After Nokia launched its K850i and LG its , it inevitably wouldn't be long before Samsung joined the 5-megapixel camera phone battle., Sony Ericsson its
You've probably seen the advert for it, showing a man happily taking pictures of heart-shaped objects. Is this photo-centric handset a camera phone love-fest? We took it out for a spin to see if it lived up to the hype.
The Samsung G800 is currently available from several major networks for free on a monthly contract.
For a company that's renowned for making slim phones such as the U700, the G800 is far from ultra thin. It's about the same size as the Nokia N95 and weighs a not-so-pocket-friendly 129g. Looking past its chunkiness, this is an attractive handset with a glossy finish similar to the LG Shine and a reassuring solid casing made up of metal and plastic.
What's obvious about the G800 is that it's heavily influenced by camera design. On the back, there's a simple cover that protects the lens and xenon flash. Once the camera is on, you hold the G800 horizontally -- as you would a standalone digital camera -- and press the easy-to-use shutter button to take pictures and volume rocker to zoom in and out.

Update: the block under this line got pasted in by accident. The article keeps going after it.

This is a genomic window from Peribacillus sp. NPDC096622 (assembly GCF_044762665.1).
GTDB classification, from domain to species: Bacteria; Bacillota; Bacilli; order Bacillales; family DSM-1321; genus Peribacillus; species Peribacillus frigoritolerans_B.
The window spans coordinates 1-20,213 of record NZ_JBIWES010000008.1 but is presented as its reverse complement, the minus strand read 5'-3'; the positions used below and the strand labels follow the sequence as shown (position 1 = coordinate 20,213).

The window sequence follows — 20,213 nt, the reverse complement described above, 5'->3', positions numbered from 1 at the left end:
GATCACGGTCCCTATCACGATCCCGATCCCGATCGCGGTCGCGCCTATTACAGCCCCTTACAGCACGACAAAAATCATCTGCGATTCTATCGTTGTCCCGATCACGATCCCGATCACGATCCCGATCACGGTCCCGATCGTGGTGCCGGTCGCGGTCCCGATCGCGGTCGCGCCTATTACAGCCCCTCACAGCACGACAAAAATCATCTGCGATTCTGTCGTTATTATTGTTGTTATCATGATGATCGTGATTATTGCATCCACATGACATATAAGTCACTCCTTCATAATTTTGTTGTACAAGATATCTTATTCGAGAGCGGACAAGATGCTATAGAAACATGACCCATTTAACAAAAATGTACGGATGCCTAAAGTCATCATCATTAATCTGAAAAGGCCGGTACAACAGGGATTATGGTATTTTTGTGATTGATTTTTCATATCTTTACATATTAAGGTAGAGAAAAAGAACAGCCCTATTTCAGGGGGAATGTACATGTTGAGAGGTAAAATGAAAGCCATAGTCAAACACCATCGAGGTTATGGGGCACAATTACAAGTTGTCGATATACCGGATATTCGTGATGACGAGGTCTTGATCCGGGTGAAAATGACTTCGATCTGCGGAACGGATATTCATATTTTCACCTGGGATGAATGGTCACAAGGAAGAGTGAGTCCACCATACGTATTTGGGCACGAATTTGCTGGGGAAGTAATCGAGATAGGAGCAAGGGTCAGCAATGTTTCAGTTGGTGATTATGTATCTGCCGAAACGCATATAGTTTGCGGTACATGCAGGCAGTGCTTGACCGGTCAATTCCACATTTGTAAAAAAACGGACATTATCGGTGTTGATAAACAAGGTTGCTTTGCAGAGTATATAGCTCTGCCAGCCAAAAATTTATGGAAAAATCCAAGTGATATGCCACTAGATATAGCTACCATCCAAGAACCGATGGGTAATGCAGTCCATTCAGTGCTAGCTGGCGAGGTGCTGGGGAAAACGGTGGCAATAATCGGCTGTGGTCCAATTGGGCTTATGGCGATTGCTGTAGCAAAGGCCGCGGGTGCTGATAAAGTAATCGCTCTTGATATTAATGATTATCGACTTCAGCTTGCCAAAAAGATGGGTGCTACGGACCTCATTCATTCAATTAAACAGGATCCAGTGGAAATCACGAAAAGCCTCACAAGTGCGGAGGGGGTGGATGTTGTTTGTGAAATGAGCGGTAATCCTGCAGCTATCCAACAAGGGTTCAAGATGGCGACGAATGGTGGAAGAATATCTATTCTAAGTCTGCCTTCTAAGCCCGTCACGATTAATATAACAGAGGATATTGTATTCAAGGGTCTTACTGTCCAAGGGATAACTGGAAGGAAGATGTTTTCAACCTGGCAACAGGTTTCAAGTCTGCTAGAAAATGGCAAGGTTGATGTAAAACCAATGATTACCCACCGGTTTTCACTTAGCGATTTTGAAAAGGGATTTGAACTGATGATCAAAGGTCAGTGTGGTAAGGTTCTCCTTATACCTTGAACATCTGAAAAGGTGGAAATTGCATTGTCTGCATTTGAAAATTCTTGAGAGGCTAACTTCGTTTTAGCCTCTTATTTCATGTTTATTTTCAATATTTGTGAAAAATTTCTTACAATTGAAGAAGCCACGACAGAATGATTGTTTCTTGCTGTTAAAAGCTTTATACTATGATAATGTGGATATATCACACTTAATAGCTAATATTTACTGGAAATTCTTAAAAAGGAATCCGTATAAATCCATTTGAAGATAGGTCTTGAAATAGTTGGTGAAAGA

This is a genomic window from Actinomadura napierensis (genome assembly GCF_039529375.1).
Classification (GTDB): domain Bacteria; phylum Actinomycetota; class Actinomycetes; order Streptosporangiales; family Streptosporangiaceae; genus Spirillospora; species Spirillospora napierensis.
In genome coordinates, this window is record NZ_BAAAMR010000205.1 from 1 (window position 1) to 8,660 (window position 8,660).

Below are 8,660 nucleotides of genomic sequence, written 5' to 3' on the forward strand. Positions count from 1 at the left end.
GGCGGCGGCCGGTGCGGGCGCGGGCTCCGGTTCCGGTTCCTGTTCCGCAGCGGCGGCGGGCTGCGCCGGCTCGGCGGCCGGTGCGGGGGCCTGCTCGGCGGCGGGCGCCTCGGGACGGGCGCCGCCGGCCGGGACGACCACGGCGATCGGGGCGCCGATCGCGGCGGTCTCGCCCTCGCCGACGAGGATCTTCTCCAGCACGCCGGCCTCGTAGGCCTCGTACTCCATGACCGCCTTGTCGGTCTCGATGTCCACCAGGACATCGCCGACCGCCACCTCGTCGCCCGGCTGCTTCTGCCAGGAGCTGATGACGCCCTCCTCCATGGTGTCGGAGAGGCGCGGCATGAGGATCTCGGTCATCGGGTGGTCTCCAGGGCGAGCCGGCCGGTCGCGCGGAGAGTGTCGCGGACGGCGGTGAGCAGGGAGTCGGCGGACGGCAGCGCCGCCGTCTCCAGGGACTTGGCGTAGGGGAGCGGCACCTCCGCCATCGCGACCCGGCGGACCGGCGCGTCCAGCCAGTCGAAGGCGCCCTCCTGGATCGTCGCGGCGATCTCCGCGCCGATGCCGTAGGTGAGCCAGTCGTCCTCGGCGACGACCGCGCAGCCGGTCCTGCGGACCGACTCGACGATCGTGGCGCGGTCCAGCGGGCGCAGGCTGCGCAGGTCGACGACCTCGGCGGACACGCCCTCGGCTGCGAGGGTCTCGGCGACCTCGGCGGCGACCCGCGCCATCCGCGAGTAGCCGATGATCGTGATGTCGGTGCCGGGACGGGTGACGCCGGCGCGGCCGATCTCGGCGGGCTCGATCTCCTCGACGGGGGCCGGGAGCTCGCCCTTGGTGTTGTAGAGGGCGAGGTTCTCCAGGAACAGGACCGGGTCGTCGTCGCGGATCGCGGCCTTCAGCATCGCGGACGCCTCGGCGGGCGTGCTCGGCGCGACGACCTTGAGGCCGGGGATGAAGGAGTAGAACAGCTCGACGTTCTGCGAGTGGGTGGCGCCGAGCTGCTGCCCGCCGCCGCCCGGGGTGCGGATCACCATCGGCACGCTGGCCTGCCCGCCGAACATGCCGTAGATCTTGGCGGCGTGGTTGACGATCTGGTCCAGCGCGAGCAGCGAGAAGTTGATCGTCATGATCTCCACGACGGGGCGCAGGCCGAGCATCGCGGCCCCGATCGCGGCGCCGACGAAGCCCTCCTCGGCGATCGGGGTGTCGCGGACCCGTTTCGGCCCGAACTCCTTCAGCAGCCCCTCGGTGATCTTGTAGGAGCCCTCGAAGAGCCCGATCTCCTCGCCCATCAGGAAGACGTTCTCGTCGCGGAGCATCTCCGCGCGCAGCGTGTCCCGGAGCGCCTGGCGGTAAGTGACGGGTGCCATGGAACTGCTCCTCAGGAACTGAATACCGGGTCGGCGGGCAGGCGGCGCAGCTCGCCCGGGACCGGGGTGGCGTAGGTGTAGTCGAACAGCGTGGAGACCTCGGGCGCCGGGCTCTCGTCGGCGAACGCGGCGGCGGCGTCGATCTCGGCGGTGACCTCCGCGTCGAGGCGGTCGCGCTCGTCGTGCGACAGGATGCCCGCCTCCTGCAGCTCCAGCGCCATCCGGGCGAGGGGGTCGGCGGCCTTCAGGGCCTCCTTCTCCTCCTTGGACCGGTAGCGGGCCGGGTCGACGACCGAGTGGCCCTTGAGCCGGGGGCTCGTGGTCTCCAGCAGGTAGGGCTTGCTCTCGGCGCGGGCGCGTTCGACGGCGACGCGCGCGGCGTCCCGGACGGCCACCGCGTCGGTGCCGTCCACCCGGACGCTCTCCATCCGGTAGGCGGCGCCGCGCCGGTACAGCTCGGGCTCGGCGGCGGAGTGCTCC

On the phone side of things, Samsung has fortunately avoided putting in any touch-sensitive buttons -- the keypad, navigation keys and soft keys are all mechanical. We're also glad to see that all the keys are large and well laid-out, although some may find the keypad a little tough to press sometimes, depending on what you're used to.
In terms of features, the Samsung G800 really takes Samsung's camera phone portfolio to a new level. Combining a 5-megapixel sensor, xenon flash, autofocus, LED focus-assist light, 3x optical (inner) zoom, image stabilisation (digital) and red-eye reduction, it's impressively close on paper to a standalone digital camera.
Once you've taken a picture you can upload it to a blog via ShoZu, store it on a microSD card (up to 4GB) or print it via a USB cable or Bluetooth. There's a basic pre-installed photo editing suite that lets you crop photos and add effects, among a few other things. There's also a relatively comprehensive video editing suite that lets you combine audio tracks, videos and pictures.